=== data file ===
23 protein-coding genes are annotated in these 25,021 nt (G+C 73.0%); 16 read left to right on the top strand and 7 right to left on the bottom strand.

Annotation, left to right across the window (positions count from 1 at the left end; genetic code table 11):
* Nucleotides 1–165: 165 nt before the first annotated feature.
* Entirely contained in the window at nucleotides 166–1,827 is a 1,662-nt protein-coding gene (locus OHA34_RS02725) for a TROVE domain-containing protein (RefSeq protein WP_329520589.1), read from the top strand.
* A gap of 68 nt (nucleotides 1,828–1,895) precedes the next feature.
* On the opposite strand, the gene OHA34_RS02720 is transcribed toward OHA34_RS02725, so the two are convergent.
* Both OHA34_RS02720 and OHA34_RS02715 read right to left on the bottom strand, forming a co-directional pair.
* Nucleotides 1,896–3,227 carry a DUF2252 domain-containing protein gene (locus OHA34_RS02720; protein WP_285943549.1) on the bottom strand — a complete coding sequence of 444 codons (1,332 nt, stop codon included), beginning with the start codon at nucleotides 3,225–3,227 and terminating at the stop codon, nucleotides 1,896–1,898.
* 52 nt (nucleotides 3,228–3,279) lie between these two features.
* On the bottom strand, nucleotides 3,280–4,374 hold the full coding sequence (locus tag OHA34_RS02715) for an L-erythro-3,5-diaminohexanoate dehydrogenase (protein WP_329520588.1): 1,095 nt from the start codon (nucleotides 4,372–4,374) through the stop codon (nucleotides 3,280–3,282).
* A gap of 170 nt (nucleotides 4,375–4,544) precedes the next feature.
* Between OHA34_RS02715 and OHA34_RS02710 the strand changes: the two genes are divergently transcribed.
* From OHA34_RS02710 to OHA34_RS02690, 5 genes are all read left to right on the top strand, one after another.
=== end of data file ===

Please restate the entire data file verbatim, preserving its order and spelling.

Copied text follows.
23 protein-coding genes are annotated in these 25,021 nt (G+C 73.0%); 16 read left to right on the top strand and 7 right to left on the bottom strand.

Annotation, left to right across the window (positions count from 1 at the left end; genetic code table 11):
* Nucleotides 1–165: 165 nt before the first annotated feature.
* Entirely contained in the window at nucleotides 166–1,827 is a 1,662-nt protein-coding gene (locus OHA34_RS02725) for a TROVE domain-containing protein (RefSeq protein WP_329520589.1), read from the top strand.
* A gap of 68 nt (nucleotides 1,828–1,895) precedes the next feature.
* On the opposite strand, the gene OHA34_RS02720 is transcribed toward OHA34_RS02725, so the two are convergent.
* Both OHA34_RS02720 and OHA34_RS02715 read right to left on the bottom strand, forming a co-directional pair.
* Nucleotides 1,896–3,227 carry a DUF2252 domain-containing protein gene (locus OHA34_RS02720; protein WP_285943549.1) on the bottom strand — a complete coding sequence of 444 codons (1,332 nt, stop codon included), beginning with the start codon at nucleotides 3,225–3,227 and terminating at the stop codon, nucleotides 1,896–1,898.
* 52 nt (nucleotides 3,228–3,279) lie between these two features.
* On the bottom strand, nucleotides 3,280–4,374 hold the full coding sequence (locus tag OHA34_RS02715) for an L-erythro-3,5-diaminohexanoate dehydrogenase (protein WP_329520588.1): 1,095 nt from the start codon (nucleotides 4,372–4,374) through the stop codon (nucleotides 3,280–3,282).
* A gap of 170 nt (nucleotides 4,375–4,544) precedes the next feature.
* Between OHA34_RS02715 and OHA34_RS02710 the strand changes: the two genes are divergently transcribed.
* From OHA34_RS02710 to OHA34_RS02690, 5 genes are all read left to right on the top strand, one after another.